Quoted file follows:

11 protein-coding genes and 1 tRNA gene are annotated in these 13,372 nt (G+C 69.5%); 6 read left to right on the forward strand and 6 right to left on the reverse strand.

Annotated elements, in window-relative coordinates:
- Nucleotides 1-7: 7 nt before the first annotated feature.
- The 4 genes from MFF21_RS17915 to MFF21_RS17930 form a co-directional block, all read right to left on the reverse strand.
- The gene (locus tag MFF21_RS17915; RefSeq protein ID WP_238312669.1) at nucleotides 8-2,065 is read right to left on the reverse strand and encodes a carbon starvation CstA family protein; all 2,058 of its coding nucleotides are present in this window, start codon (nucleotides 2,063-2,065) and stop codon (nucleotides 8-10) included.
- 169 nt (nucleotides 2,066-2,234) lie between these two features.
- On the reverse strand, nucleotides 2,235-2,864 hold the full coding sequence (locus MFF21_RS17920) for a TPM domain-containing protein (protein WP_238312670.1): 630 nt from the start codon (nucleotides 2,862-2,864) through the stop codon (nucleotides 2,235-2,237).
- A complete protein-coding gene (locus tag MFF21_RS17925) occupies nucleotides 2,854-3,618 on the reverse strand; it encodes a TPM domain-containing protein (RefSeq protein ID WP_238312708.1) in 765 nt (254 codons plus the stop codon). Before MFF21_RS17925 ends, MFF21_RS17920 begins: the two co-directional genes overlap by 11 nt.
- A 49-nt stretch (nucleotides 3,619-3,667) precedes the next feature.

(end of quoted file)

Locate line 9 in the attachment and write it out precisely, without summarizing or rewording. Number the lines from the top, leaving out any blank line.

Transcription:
- A 49-nt stretch (nucleotides 3,619-3,667) precedes the next feature.